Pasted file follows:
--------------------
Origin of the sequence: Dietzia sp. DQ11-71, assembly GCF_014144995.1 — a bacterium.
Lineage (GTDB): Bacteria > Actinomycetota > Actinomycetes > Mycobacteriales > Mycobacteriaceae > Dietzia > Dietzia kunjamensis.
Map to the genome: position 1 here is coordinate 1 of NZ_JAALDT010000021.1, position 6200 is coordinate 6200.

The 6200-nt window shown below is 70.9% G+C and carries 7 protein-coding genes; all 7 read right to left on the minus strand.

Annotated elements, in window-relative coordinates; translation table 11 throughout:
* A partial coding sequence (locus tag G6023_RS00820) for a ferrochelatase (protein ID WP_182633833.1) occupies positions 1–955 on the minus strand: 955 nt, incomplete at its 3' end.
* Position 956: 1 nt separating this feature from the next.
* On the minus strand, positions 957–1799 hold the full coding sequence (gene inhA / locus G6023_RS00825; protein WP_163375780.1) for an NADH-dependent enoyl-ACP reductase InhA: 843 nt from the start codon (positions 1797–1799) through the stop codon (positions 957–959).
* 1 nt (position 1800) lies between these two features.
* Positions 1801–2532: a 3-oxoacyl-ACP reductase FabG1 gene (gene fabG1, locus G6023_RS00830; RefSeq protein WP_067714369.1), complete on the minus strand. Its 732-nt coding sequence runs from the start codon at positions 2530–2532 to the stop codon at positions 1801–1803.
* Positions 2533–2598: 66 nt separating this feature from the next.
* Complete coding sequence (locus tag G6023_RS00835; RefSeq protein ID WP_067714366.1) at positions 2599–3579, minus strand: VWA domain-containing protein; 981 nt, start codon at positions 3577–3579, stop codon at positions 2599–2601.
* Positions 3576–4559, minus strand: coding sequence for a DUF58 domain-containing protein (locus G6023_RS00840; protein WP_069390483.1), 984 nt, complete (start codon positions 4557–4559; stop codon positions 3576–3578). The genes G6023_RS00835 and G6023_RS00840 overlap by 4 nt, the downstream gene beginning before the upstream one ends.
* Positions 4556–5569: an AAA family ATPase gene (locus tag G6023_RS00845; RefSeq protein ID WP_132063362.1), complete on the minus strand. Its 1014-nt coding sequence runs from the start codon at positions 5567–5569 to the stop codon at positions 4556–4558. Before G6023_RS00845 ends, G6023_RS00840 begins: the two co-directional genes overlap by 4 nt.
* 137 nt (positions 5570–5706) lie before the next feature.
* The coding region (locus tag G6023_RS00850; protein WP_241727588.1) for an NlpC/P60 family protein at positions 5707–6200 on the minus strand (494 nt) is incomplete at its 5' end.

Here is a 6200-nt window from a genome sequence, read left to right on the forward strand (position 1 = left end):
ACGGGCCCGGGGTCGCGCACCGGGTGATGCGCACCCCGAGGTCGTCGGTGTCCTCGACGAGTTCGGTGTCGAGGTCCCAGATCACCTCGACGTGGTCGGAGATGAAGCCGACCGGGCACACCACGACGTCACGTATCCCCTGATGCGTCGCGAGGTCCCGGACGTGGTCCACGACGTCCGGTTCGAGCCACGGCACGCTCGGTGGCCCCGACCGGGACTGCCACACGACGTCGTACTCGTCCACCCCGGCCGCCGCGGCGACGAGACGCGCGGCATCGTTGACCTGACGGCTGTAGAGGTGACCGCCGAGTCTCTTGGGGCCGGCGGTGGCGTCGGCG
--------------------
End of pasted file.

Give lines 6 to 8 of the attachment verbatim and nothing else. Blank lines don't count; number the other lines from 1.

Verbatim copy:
* A partial coding sequence (locus tag G6023_RS00820) for a ferrochelatase (protein ID WP_182633833.1) occupies positions 1–955 on the minus strand: 955 nt, incomplete at its 3' end.
* Position 956: 1 nt separating this feature from the next.
* On the minus strand, positions 957–1799 hold the full coding sequence (gene inhA / locus G6023_RS00825; protein WP_163375780.1) for an NADH-dependent enoyl-ACP reductase InhA: 843 nt from the start codon (positions 1797–1799) through the stop codon (positions 957–959).